All of a sudden, everyone in my Instagram feed is making cake.
Why cake? Of all the social distancing sweets a person could bake, cake seems to be the one you’d want to share the most (with pie as a close second).
Crumb cake is an exception. More of a snack or breakfast than a showy dessert, a homey crumb cake doesn’t need the “oohs” and “ahhs” of any guests. At the ready whenever the urge for brown sugar and butter hits, it’s the kind of thing a small family can devour in a few days, and a single person can freeze in slices. (Wrap each one up separately and store them in a container in the freezer; a slice will thaw in under an hour on the counter.)
Crumb cakes are also very adaptable. You’ve probably got all the ingredients in your pantry. To make one, butter an 8- or 9-inch pan (square or round, it doesn’t matter).
First, prepare the topping. In a bowl, mix together 4 tablespoons melted butter, ¼ cup each flour and rolled oats, ½ cup brown sugar, ½ teaspoon salt and a teaspoon of cinnamon or other spices. I used cinnamon, allspice, and cardamom and loved the combination. If you don’t have oats, use more flour or chopped nuts.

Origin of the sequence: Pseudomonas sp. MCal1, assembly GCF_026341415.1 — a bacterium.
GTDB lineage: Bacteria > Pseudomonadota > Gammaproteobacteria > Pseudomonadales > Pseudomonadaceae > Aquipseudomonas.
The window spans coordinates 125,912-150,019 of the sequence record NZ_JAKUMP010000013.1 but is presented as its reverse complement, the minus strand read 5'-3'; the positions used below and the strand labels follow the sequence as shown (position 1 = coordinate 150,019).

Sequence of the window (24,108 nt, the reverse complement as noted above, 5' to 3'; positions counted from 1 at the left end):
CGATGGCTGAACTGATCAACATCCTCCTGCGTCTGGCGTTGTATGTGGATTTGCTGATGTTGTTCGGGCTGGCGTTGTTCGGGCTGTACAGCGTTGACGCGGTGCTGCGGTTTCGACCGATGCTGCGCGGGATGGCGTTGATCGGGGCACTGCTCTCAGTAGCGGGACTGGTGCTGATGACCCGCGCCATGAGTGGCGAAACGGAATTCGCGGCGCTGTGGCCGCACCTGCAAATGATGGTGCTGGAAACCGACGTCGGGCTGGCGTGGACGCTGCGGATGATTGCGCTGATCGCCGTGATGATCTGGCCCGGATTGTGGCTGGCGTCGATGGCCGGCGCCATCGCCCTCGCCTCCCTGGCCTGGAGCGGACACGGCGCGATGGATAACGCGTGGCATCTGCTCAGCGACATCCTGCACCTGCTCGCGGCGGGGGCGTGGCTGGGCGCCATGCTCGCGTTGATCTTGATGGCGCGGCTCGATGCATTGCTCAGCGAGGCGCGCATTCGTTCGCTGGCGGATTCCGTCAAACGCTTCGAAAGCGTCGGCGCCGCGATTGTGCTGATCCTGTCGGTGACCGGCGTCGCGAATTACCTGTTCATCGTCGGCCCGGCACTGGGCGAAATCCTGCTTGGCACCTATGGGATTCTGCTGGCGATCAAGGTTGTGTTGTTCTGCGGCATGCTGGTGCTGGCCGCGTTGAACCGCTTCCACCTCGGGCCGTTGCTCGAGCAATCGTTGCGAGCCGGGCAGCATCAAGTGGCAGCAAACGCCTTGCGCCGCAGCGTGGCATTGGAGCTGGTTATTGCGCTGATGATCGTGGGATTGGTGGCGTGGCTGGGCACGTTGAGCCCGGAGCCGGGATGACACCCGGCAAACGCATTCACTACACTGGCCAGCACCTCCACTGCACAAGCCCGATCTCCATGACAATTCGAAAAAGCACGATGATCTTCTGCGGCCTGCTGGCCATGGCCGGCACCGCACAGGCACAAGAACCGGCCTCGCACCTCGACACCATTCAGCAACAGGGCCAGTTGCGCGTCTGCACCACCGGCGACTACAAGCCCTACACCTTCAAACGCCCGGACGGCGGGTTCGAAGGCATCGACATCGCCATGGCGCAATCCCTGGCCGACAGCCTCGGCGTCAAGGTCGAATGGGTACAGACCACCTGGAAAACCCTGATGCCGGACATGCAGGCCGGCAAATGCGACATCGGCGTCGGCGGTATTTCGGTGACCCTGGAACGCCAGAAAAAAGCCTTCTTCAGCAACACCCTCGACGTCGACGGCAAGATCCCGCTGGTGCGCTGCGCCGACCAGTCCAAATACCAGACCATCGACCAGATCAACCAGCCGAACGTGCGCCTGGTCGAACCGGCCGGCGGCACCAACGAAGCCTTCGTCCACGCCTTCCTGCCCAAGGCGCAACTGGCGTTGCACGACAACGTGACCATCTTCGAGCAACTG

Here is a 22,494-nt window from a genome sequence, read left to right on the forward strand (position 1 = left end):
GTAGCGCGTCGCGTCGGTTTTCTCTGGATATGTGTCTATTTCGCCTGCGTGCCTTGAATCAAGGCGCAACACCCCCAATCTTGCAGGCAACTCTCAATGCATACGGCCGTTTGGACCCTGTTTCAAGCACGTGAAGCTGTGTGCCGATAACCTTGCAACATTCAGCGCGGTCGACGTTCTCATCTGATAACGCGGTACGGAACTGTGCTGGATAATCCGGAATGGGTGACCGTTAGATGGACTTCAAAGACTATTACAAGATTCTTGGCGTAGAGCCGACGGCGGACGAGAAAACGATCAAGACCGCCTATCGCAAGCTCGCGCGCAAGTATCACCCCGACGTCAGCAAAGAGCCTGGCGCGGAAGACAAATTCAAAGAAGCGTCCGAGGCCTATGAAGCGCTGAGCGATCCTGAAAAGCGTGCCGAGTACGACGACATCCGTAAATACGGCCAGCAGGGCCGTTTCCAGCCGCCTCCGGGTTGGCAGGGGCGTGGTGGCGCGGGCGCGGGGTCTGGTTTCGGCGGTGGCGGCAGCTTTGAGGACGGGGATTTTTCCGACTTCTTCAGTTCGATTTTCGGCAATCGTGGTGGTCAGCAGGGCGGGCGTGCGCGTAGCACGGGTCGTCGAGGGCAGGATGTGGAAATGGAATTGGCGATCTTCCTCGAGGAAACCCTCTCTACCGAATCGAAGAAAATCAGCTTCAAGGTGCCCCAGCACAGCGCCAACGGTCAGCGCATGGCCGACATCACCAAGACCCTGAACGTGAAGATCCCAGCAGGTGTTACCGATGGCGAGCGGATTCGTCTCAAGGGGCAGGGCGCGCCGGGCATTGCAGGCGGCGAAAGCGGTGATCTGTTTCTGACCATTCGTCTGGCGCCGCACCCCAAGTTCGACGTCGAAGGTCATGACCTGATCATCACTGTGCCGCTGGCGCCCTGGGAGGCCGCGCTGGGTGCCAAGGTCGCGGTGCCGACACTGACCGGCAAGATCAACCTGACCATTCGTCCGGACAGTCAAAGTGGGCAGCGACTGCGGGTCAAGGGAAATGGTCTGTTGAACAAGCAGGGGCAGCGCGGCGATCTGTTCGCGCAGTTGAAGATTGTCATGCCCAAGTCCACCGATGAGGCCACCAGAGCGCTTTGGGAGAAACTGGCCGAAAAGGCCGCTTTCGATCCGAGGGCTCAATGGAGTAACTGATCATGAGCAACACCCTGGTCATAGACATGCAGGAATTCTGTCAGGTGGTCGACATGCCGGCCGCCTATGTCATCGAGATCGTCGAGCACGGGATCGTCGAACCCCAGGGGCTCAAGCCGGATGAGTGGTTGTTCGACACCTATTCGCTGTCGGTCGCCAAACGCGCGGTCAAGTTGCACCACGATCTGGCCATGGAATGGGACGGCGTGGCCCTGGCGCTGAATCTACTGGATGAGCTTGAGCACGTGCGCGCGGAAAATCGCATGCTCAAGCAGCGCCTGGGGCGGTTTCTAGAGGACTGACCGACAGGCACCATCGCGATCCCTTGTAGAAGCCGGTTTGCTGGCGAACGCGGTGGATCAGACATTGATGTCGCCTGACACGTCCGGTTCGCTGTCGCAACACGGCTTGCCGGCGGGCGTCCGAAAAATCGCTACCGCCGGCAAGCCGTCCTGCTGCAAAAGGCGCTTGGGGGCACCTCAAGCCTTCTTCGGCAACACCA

Now, whip up the cake batter. Using an electric mixer, beat ½ cup (1 stick) of softened butter with ½ cup granulated sugar. Add 2 eggs and ⅔ cup fermented milk product (sour cream, yogurt, buttermilk, crème fraîche, milk acidified with a tablespoon of lemon juice, nondairy yogurt, whatever you’ve got). Beat in 2 teaspoons vanilla extract, 1 teaspoon baking powder, ¼ teaspoon baking soda, ½ teaspoon salt, 1 ½ cups flour until smooth. If you want to, you can fold in a teaspoon grated lemon or orange zest, and ½ cup fruit, (fresh, frozen and thawed, or canned). I used fresh blueberries, but another favorite is canned chopped pineapple. Spoon batter into the pan, scatter the crumb mixture over the top. Bake for 45 to 55 minutes, until the top springs back when lightly pressed.
Let it cool completely before you dive in. It will be gone before you know it.
In this series, Melissa Clark will teach you how to cook with pantry staples. Check back Monday for another installment.